William Smith, the actor who carved out a long film career playing muscled-up tough guys, passed away recently on July 5 at the age of 88. For older viewers or hardcore lovers of action films, Smith was a fixture on the silver screen. He amassed nearly 300 film and television acting credits and played in two of the most memorable fight scenes of all time.

Fans of Clint Eastwood will remember William Smith for his role as Jack Wilson, the bare-knuckles brawler, who has a marathon knock-down, drag-out fistfight with Eastwood across Wyoming in the Eastwood classic Any Which Way You Can. 

In the cult classic Red Dawn, William Smith played the brutal Soviet colonel. In the very first miniseries ever shown on network television, Rich Man, Poor Man Smith played the eccentric killer Anthony Falconetti. That role was Smith’s favorite. He also played the father of Conan the Barbarian (Arnold Schwartzenegger).

William Smith, the Accomplished Linguist and Athlete

Smith was a champion discus thrower at UCLA. He also studied at Syracuse University, the Sorbonne, and the University of Munich. Smith was fluent in Russian, German, French, and Serbo-Croatian.

A well-known bodybuilder and avid boxing and martial arts practitioner, Smith appeared on the cover of several magazines during the 1960s.

Smith joined the Air Force, where he won the Light-Heavyweight boxing championship. Besides that, he was twice the World 200-lb Arm Wrestling Champion and a black belt in both Kempo Karate and Kung Fu. So, Smith didn’t just portray a badass, he was one. 

Because of his language fluency, he was chosen for intelligence work during the Korean War and once considered a career in the CIA. But Hollywood’s call was too strong. 

He carved out quite a career in television appearing in countless well-known shows such as Combat!, Perry Mason, Laredo, Mission: Impossible, The Streets of San Francisco, The Dukes of Hazzard, The A-Team, Hawaii Five-O, and many others.

In 1976, he landed the role of Anthony Falconetti in Rich Man, Poor Man, and Rich Man Poor Man Book II

An Homage to William Smith, A True Badass of the Silver Screen
William Smith as the father of Conan the Barbarian. (Universal Pictures)

In Conan the Barbarian Smith wrote his own lines early in the film. “No one, no one in this world can you trust… not men, not women, not beasts… this you can trust,” he said pointing to a sword.

In an interview with Tim Tal in 2010, Smith said:

“It was a pleasure to work with Arnold. We enjoyed each other’s sense of humor. The film Conan the Barbarian was the beginning of a big movie career for Arnold, which led to his governorship of California. In Arnold’s day, he had the best physique around. That he proved by his winning the Mr. Olympia contest numerous times. And of course, it was great working with John Milius, who I worked with again on Red Dawn, as well as my friends and fellow cast members, Franco Columbu, Sven-Ole Thorsen, and Ben Davidson.”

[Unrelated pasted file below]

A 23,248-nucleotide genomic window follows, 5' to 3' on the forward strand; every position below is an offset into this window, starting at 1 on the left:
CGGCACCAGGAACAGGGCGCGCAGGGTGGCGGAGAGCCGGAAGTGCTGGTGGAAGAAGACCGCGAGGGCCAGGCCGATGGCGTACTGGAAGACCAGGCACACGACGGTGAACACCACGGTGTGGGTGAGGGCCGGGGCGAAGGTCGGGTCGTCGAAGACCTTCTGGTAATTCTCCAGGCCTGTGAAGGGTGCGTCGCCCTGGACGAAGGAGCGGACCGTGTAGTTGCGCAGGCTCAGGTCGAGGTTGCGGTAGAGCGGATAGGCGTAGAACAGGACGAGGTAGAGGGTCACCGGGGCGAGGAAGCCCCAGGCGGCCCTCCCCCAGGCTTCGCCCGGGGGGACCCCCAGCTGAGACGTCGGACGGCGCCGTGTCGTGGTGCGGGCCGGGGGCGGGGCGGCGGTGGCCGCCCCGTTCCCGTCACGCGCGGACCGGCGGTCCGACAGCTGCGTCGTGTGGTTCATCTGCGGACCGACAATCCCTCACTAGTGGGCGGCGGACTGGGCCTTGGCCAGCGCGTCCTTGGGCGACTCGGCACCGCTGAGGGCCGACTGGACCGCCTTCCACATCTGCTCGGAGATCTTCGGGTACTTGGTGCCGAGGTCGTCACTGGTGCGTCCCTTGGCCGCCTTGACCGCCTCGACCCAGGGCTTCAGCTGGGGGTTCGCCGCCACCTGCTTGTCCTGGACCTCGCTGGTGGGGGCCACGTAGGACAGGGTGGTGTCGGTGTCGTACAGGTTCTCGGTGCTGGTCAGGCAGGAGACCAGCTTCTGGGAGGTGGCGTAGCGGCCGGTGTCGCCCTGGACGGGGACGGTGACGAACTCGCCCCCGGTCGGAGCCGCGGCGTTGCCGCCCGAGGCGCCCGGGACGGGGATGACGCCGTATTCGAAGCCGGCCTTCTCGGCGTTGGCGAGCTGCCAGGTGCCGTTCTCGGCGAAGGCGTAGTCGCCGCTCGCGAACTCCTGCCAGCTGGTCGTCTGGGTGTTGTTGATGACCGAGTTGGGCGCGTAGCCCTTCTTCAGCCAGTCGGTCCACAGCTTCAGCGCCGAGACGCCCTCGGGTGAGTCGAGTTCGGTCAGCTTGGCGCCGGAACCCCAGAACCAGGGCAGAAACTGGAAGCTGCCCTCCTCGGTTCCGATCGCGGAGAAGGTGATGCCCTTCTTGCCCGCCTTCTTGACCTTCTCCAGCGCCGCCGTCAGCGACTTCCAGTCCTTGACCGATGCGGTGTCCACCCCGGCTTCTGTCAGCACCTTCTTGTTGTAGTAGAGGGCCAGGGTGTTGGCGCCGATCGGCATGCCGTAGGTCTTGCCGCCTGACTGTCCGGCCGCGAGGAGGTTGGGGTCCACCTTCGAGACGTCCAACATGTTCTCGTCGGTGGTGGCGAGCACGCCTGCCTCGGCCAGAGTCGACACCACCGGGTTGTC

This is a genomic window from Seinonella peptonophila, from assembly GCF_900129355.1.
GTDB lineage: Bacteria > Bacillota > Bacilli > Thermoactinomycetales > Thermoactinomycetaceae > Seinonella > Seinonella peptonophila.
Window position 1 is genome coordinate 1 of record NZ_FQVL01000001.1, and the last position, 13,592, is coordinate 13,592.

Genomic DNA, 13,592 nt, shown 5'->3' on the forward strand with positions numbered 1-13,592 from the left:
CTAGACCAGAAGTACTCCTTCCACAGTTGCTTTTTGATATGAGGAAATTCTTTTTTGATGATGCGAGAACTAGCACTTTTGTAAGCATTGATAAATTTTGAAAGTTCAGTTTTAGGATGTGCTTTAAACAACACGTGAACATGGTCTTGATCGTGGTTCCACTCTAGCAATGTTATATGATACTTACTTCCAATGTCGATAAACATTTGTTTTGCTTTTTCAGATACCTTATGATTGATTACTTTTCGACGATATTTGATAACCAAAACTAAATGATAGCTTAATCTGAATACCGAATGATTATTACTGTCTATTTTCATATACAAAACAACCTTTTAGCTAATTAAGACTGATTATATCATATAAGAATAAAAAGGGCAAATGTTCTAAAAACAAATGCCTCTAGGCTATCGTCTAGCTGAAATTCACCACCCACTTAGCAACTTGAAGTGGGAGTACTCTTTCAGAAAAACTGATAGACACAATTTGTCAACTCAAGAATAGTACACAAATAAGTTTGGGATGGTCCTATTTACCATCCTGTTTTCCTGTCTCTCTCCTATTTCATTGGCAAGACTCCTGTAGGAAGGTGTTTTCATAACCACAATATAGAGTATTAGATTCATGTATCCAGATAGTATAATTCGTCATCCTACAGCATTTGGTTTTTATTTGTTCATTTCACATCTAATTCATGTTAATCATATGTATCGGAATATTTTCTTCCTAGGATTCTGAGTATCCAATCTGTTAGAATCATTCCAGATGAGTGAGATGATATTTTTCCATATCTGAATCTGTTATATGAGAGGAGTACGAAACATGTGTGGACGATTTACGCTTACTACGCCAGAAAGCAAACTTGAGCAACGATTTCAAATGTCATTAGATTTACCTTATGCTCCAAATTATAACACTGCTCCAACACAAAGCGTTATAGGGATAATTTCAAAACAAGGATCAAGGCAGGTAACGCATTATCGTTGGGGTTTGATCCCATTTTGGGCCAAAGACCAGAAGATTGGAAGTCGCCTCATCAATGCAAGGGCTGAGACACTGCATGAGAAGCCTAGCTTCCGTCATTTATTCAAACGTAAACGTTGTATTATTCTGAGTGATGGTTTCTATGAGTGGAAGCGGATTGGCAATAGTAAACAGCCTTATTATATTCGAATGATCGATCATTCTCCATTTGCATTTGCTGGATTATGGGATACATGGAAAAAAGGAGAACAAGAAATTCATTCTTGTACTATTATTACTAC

“The one thing about Schwarzenegger that I will never forget is that nobody could double him, be his stunt double, because of the shape he was in. He did all his own stunts. He worked 12 hours a day and then he walked two miles. Then he would work out for two hours.”

The Fight Scenes of a Legend

William Smith took part in two of the most memorable fight scenes ever seen on film. In the low-budget, 1970 film Darker Than Amber, he and Rod Taylor threw the fake fighting out the window and fought for real in the film’s climactic scene. 

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“Fight choreography and staging went out the window when Rod decided to really hit me. And so the fight was on. That was a real fight with real blood and real broken bones. Rod is a skilled fighter, and, at the same time a real scrapper. Now that was a good fight!”

In the fight, Taylor broke three of Smith’s ribs and Smith broke Taylor’s nose. But the two later acted together in The Deadly Trackers in 1973. 

Yet, his scrap with Eastwood in Any Which Way you Can will go down in film history. In the movie, Smith and Eastwood played bare-knuckles fighters whom promoters are trying to get in the ring. Although the two meet and become respected friends, they end up having a go at one another that stretches across half of Jackson, Wyoming. 

Smith said of this fight scene, “The fight in Any Which Way You Can with Clint Eastwood, was the longest two-man fight scene on screen, at the time. It was very well choreographed. It was a very mobile fight in the fact that it moved from one area to the next. Clint was great to work with. He was quite an accomplished on-screen fighter.”

A Fighter and a Poet

William Smith also published a book of poetry in 2009, The Poetic Works of William Smith. In one of the poems, The Reaper, he wrote:

“You’ve done some bad and you’ve done some good
You wouldn’t change things even if you could
‘Cause through the years, you’ve run a good race
The Reaper chased and couldn’t keep your pace
So toast those that live and those that die
And while you can, spit in the Reaper’s eye.”

Willaim Smith was inducted into the Muscle Beach Venice Bodybuilding Hall of Fame and was an honorary member of the Motion Pictures Stuntmen Association.

RIP Mr. Smith, one of the most iconic badasses. 

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